Waiting for his new associates to divvy up the proceeds from a Nebraska bank heist with him, Parker, the toughest professional criminal not behind bars, learns there are no proceeds: The boys plan on using it to finance their next job—stealing 12 million dollars’ worth of jewelry in Palm Beach. Is Parker in or out? Out, he says, and leaves broke, plotting their destruction. Looting his way cross-country, Parker has the bad luck to pick up new identity papers just in time to cross paths with another customer who wants all witnesses to his transaction dead. Parker enters Palm Beach as Daniel Parmitt with assassins dogging him. Using real-estate agent Leslie Mackenzie’s information, Parker locates the Nebraska boys’ mansion hideout and identifies the charity auction of the late Miriam Hope Clendon’s jewelry collection as their target. Meanwhile, the killers catch up, drive him through the Everglades, and leave him for dead. Another assassin has a shot at him, but Parker lives on to hide in his former cohorts’ mansion. Only now the boys have captured Leslie, the cops are closing in, and a final shootout leaves few standing, though Parker and the Snake City sheriff reaching a professional accommodation.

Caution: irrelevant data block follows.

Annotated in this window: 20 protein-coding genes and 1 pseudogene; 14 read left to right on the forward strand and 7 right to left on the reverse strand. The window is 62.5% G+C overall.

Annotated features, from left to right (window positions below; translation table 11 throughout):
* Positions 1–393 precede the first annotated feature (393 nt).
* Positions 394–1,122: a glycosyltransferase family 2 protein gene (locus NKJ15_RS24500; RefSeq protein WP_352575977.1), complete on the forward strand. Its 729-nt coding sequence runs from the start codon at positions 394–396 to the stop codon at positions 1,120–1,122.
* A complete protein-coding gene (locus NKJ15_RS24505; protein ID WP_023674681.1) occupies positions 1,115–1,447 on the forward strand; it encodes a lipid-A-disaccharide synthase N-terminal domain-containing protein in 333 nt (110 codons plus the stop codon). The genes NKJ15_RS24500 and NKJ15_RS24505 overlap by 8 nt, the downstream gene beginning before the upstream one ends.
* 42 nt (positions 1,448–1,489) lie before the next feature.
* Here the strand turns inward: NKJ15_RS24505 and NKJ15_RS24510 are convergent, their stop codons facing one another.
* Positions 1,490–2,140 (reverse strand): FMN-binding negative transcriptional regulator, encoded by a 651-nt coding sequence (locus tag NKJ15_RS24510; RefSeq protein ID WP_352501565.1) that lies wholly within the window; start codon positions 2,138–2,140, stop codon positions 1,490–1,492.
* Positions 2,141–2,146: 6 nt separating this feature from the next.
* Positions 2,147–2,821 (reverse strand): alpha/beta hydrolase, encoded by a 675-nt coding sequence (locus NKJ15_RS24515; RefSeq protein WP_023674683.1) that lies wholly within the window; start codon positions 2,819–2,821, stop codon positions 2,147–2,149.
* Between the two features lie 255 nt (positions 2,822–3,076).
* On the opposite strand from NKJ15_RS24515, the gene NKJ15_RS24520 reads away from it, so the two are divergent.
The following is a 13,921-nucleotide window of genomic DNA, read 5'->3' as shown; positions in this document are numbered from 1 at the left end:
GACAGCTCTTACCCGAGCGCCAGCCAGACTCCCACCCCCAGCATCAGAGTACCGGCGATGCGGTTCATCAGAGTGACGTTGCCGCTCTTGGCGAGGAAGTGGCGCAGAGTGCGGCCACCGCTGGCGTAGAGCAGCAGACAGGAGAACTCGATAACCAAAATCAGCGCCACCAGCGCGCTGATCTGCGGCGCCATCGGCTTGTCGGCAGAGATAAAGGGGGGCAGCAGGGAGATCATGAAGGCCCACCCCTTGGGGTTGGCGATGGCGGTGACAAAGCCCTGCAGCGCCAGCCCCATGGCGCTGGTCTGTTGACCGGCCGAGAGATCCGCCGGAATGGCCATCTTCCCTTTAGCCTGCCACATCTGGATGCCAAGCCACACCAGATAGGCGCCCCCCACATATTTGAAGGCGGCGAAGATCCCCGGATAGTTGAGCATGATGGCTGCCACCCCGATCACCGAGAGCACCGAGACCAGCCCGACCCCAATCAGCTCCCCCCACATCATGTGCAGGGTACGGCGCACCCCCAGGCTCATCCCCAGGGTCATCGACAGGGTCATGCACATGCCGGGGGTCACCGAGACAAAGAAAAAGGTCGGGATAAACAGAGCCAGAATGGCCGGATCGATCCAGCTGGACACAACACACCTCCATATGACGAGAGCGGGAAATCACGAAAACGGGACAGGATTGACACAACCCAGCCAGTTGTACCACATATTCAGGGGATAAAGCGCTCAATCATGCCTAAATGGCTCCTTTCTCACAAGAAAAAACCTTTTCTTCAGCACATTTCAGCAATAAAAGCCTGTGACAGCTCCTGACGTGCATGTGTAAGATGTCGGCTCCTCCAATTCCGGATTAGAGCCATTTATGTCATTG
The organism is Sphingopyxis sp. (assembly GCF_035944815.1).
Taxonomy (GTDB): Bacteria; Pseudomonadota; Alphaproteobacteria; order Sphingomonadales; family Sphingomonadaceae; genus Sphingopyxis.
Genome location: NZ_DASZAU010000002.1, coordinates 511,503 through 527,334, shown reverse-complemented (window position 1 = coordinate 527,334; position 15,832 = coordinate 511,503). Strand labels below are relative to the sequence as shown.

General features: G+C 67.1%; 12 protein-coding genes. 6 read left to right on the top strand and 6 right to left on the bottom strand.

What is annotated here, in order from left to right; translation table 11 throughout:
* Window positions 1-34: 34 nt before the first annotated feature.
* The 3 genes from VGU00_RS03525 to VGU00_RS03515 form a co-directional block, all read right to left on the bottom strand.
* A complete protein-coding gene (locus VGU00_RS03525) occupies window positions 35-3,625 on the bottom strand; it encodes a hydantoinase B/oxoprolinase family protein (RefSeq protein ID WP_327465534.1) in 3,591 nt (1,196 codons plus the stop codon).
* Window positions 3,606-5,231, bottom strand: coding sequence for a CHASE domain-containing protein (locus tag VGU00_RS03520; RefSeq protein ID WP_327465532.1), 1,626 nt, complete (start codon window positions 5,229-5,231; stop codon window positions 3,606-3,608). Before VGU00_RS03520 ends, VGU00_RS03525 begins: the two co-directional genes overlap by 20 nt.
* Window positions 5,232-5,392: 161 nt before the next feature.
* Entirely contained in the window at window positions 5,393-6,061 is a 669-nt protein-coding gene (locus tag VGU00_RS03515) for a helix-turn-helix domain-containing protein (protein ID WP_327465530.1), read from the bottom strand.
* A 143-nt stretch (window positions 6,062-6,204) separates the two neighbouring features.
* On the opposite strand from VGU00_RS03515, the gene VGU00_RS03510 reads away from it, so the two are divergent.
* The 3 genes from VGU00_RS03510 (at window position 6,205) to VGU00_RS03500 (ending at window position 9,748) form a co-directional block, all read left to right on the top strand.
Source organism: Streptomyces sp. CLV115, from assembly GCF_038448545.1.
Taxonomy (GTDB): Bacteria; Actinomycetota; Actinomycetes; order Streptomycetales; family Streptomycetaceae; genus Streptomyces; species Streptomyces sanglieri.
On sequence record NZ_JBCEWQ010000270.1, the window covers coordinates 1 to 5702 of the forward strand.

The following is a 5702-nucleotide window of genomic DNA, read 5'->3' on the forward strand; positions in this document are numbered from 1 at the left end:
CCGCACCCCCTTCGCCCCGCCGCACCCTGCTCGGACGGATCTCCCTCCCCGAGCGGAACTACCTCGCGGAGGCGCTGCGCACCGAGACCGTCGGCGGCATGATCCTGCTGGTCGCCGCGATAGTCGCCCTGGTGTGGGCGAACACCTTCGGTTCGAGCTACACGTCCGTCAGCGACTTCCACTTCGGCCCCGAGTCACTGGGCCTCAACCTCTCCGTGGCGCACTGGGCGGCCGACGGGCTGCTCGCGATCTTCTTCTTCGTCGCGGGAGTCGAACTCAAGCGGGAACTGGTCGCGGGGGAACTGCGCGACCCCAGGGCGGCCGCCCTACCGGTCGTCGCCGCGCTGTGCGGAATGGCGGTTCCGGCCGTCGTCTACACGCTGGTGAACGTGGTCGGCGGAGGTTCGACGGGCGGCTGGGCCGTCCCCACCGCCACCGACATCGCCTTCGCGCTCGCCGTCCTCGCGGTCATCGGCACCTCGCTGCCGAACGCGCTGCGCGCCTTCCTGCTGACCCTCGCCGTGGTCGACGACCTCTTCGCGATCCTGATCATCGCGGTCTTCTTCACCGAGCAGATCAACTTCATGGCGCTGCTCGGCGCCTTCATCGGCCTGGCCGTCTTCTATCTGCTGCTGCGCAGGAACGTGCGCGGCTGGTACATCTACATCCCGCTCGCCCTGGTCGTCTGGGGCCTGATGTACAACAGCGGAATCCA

Stark’s 23rd primer (Backflash, 1998, etc.) on moving money, disarming firing pins and alarm systems, stealing cars, and maiming without giving personal offense contains exquisitely pungent gangster dialogue. But the author’s blithe disdain for plausibility and an unfortunate sequence with paramilitarists would better suit his alter ego Donald E. Westlake’s comic capers.